The international trade and promotion arm of the Department of Health is helping to educate a new generation of Iraqi doctors to support the rebuilding of the country's shattered health service, its annual report reveals.

DH International works as both the official sponsor of the UK healthcare industry and of the work of the NHS. Its two-year scheme to educate Iraqi doctors started earlier this year under the supervision of the Academy of Medical Royal Colleges, which is assisting in rebuilding medicine in Iraq.

The DoH-funded training will be developed from the colleges' experience of providing postgraduate medical training in the UK and will be agreed with the Iraqi ministry of health, which will be responsible for selecting candidates. Iraq is desperately short of doctors trained in orthopaedics, emergency medicine, general medicine, surgery, cancer and neonatology.

The programme will enable participants to build up their clinical knowledge and 'will equip them to become leaders and change agents in the development and reform of the Iraqi healthcare system'.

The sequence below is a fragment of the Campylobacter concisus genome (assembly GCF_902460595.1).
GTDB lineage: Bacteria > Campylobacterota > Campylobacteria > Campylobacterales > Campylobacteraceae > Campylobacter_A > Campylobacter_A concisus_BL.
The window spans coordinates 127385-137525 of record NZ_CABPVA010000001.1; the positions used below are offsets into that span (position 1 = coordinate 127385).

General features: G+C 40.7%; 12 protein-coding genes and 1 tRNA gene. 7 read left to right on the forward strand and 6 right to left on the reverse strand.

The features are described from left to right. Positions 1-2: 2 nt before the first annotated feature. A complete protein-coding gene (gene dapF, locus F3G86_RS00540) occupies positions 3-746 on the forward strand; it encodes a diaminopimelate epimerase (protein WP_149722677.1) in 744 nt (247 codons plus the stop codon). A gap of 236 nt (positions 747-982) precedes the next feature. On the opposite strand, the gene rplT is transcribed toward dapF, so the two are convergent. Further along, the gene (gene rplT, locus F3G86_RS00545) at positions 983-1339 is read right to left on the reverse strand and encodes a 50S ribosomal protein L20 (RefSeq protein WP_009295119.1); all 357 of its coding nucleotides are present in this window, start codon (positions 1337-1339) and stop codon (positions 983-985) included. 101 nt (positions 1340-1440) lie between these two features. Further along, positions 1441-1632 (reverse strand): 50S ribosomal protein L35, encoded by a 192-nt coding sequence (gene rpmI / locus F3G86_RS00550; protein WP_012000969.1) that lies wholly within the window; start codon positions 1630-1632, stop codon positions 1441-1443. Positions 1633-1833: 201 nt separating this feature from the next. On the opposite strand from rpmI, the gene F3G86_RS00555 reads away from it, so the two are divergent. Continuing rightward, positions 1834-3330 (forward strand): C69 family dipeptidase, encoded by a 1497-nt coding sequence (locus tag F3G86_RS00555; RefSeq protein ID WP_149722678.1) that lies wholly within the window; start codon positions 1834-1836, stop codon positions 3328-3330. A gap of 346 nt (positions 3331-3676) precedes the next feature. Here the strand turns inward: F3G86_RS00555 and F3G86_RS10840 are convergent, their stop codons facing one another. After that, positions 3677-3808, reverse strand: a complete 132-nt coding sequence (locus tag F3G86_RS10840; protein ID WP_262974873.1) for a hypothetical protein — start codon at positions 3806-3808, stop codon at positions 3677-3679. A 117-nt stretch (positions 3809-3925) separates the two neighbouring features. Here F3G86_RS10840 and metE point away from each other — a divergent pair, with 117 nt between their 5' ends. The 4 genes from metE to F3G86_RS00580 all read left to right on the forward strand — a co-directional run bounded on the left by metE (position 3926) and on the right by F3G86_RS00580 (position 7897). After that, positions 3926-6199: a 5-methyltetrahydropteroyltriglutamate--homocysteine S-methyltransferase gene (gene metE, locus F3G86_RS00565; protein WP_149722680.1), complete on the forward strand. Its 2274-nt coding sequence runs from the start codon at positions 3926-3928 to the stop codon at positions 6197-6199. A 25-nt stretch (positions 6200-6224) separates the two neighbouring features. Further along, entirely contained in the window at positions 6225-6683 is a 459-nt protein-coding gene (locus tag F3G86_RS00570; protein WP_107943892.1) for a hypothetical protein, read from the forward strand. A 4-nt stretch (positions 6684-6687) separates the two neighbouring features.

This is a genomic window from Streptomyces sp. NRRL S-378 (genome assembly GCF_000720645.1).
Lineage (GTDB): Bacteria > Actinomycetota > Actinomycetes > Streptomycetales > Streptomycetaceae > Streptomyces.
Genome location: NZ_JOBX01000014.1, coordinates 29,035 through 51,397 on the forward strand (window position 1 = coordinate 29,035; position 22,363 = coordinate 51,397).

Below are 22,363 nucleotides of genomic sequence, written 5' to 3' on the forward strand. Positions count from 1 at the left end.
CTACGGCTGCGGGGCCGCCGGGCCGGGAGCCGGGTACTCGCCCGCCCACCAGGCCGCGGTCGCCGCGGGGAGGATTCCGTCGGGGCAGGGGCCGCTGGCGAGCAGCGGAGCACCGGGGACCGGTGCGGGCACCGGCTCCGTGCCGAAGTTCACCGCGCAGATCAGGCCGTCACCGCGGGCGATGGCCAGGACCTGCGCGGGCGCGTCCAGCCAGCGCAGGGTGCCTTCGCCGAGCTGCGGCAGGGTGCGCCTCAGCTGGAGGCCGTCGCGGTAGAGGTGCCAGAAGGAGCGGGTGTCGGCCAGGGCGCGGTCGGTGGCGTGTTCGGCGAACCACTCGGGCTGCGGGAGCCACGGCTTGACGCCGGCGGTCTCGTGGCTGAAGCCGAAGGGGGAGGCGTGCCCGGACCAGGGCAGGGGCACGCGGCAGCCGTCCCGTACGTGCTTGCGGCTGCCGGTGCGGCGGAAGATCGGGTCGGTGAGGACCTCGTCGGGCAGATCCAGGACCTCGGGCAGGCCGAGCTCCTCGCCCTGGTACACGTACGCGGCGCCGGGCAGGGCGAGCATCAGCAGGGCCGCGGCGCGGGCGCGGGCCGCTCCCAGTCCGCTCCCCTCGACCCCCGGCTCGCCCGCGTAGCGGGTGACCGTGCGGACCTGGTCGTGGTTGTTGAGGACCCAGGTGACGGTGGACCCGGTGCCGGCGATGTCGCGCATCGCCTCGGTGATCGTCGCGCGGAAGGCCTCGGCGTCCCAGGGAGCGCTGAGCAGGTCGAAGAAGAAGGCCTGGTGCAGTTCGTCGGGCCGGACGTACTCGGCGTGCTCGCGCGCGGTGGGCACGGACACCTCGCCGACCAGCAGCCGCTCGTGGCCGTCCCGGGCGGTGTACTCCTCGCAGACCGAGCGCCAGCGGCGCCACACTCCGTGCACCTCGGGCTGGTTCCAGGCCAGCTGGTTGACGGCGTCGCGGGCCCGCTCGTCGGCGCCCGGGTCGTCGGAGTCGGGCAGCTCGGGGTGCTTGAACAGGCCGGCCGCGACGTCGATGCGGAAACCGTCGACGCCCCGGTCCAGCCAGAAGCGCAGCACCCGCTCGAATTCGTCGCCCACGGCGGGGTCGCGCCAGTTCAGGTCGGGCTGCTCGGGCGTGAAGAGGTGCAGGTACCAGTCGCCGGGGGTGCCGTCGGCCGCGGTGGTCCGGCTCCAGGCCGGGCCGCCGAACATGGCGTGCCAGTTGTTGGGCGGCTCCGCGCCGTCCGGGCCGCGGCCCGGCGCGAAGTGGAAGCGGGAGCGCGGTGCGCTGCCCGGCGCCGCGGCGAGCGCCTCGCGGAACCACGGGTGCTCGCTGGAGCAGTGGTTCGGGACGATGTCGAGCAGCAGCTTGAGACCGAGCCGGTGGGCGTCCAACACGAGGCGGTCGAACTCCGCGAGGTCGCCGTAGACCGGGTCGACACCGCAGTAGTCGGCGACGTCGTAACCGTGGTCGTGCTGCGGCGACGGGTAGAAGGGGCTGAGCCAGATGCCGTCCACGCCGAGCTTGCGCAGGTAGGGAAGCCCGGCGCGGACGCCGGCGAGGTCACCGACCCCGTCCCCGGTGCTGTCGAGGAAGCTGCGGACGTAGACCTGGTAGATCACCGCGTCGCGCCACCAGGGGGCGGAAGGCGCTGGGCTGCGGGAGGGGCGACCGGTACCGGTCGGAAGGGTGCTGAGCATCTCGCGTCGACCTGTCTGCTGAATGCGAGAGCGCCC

The programme is being delivered by HLSP - part of the Mott MacDonald management consultancy, the Academy of Royal Medical Colleges and BMJ Open Learning. A number of NHS trusts are also providing practical training opportunities.

A DoH spokeswoman said candidates are carefully screened by counter-terror services before they enter the UK.

DH International has also been meeting with Iraqi officials planning 10 400-bed hospitals in Iraq.

Elsewhere DH International has secured a multi-million pound deal to develop blood and transplant services in Brazil. A memorandum of understanding with the Brazilian ministry of health has resulted in the award of a US$16m factor VIII blood-clotting contract to Bio Products Laboratory, part of NHS Blood and Transplant.

It has also been involved in work with health ministries in Chile, India, China, Syria, Mexico, Jordan and Libya.